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J Neurosurg Pediatr. 2019 May 31:1-11. doi: 10.3171/2019.3.PEDS18532. [Epub ahead of print]

Predictors of success for combined endoscopic third ventriculostomy and choroid plexus cauterization in a North American setting: a Hydrocephalus Clinical Research Network study.

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1Alberta Children's Hospital, University of Calgary, Alberta, Canada.
2University of Utah, Salt Lake City, Utah.
3Children's Hospital of Alabama, Birmingham, Alabama.
4Vanderbilt University, Nashville, Tennessee.
5Seattle Children's Hospital, Seattle, Washington.
6Hospital for Sick Children, University of Toronto, Ontario, Canada.
7St. Louis Children's Hospital, St. Louis, Missouri.
8Pittsburgh Children's Hospital, Pittsburgh, Pennsylvania; and.
9Texas Children's Hospital, Houston, Texas.


OBJECTIVEEndoscopic third ventriculostomy combined with choroid plexus cauterization (ETV+CPC) has been adopted by many pediatric neurosurgeons as an alternative to placing shunts in infants with hydrocephalus. However, reported success rates have been highly variable, which may be secondary to patient selection, operative technique, and/or surgeon training. The objective of this prospective multicenter cohort study was to identify independent patient selection, operative technique, or surgical training predictors of ETV+CPC success in infants.METHODSThis was a prospective cohort study nested within the Hydrocephalus Clinical Research Network's (HCRN) Core Data Project (registry). All infants under the age of 2 years who underwent a first ETV+CPC between June 2006 and March 2015 from 8 HCRN centers were included. Each patient had a minimum of 6 months of follow-up unless censored by an ETV+CPC failure. Patient and operative risk factors of failure were examined, as well as formal ETV+CPC training, which was defined as traveling to and working with the experienced surgeons at CURE Children's Hospital of Uganda. ETV+CPC failure was defined as the need for repeat ETV, shunting, or death.RESULTSThe study contained 191 patients with a primary ETV+CPC conducted by 17 pediatric neurosurgeons within the HCRN. Infants under 6 months corrected age at the time of ETV+CPC represented 79% of the cohort. Myelomeningocele (26%), intraventricular hemorrhage associated with prematurity (24%), and aqueductal stenosis (17%) were the most common etiologies. A total of 115 (60%) of the ETV+CPCs were conducted by surgeons after formal training. Overall, ETV+CPC was successful in 48%, 46%, and 45% of infants at 6 months, 1 year, and 18 months, respectively. Young age (< 1 month) (adjusted hazard ratio [aHR] 1.9, 95% CI 1.0-3.6) and an etiology of post-intraventricular hemorrhage secondary to prematurity (aHR 2.0, 95% CI 1.1-3.6) were the only two independent predictors of ETV+CPC failure. Specific subgroups of ages within etiology categories were identified as having higher ETV+CPC success rates. Although training led to more frequent use of the flexible scope (p < 0.001) and higher rates of complete (> 90%) CPC (p < 0.001), training itself was not independently associated (aHR 1.1, 95% CI 0.7-1.8; p = 0.63) with ETV+CPC success.CONCLUSIONSThis is the largest prospective multicenter North American study to date examining ETV+CPC. Formal ETV+CPC training was not found to be associated with improved procedure outcomes. Specific subgroups of ages within specific hydrocephalus etiologies were identified that may preferentially benefit from ETV+CPC.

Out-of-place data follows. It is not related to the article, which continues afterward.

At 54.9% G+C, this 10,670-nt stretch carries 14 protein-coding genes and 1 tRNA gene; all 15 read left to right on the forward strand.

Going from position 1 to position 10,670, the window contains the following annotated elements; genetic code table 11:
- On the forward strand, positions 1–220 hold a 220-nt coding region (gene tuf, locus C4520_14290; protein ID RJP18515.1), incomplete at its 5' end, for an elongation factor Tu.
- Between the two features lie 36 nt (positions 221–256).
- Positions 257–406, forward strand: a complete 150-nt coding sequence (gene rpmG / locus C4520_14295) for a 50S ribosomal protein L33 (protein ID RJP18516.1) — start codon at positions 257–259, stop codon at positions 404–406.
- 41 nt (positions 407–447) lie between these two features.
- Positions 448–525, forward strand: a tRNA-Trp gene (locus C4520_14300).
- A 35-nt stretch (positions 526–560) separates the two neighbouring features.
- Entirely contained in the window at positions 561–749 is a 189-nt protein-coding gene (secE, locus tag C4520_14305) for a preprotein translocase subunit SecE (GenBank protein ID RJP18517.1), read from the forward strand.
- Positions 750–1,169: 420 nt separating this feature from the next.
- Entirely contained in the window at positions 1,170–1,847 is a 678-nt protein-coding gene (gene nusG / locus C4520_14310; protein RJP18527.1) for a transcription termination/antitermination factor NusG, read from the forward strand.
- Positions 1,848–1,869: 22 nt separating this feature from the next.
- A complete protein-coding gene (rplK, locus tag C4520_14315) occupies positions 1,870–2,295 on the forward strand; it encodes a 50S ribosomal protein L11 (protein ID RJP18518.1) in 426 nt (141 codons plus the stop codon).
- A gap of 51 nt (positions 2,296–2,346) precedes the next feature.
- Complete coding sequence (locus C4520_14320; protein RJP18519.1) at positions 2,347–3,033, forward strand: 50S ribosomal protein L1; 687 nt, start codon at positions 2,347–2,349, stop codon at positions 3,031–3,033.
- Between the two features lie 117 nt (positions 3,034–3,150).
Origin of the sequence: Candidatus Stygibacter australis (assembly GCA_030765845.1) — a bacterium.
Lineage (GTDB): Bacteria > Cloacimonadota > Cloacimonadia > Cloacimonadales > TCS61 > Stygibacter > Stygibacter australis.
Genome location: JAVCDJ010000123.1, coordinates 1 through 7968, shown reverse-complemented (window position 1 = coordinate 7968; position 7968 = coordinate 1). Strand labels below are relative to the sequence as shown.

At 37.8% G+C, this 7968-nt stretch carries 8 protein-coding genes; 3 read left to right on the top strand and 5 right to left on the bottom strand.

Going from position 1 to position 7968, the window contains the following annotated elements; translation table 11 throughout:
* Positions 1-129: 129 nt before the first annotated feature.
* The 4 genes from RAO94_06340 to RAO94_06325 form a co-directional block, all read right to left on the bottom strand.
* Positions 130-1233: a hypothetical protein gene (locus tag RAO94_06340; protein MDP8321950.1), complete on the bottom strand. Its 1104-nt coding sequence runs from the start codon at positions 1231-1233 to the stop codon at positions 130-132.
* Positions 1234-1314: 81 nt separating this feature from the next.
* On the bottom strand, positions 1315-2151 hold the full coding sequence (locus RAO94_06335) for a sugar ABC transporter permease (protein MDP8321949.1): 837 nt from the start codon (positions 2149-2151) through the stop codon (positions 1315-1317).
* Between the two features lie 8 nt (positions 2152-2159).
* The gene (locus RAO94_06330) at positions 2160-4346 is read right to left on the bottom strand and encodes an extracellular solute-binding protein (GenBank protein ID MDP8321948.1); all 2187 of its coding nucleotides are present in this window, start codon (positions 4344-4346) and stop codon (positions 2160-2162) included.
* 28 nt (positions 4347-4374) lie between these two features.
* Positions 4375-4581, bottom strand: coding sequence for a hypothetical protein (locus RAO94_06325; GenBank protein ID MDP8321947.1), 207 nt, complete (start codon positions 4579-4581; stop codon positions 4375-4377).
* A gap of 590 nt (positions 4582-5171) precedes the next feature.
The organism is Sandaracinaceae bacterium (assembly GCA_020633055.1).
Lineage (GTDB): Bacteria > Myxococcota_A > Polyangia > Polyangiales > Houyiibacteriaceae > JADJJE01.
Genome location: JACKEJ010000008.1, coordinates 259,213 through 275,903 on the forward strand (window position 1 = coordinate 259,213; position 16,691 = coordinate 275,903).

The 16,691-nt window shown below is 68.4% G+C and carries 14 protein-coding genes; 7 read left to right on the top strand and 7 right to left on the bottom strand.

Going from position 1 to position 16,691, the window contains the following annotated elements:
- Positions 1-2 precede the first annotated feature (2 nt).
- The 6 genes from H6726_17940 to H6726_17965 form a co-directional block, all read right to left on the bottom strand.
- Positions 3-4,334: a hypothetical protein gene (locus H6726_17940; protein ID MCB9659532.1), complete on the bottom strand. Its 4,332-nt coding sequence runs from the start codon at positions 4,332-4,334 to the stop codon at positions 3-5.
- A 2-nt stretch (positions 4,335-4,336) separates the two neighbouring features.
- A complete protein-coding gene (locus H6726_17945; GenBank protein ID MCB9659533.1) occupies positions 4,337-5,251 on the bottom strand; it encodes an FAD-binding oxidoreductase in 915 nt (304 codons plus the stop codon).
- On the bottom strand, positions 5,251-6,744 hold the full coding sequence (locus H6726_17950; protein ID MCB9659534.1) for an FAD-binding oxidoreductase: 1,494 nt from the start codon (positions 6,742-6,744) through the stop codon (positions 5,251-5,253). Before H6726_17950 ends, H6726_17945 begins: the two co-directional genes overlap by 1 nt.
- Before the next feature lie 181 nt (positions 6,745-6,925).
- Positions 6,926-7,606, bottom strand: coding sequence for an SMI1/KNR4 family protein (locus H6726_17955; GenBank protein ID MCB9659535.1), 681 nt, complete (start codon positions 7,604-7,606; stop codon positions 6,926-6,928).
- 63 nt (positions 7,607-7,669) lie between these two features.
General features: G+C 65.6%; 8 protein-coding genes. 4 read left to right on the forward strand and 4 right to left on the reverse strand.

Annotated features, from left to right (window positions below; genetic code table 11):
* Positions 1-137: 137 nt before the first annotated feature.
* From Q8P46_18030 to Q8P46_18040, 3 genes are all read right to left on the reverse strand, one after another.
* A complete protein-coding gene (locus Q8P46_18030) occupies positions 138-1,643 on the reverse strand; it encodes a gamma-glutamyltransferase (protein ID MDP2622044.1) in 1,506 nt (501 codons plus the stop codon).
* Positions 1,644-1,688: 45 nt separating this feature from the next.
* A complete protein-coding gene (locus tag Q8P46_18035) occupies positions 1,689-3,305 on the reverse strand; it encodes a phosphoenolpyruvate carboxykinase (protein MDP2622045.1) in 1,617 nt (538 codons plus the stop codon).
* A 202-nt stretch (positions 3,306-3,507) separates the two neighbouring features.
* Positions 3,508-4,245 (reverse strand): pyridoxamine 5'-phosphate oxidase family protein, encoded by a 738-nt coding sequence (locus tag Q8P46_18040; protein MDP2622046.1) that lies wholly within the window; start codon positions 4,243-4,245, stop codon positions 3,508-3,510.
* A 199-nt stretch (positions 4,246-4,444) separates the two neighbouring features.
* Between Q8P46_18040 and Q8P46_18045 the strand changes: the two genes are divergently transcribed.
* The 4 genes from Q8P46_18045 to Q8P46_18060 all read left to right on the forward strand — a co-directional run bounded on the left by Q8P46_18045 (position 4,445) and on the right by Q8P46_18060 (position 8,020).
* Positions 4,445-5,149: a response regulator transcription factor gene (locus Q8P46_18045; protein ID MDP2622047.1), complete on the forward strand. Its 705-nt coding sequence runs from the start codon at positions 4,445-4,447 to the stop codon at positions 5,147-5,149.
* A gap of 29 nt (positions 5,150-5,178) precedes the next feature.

CCC = complex chronic condition; CCHU = CURE Children’s Hospital of Uganda; DCC = Data Coordinating Center; ETV+CPC; ETV+CPC = endoscopic third ventriculostomy combined with choroid plexus cauterization; ETVSS = ETV Success Score; EVD = external ventricular drain; FOR = frontal/occipital horn ratio; HCRN; HCRN = Hydrocephalus Clinical Research Network; Hydrocephalus Clinical Research Network; IVH = intraventricular hemorrhage; aHR = adjusted hazard ratio; endoscopic third ventriculostomy combined with choroid plexus cauterization; hydrocephalus; predictors


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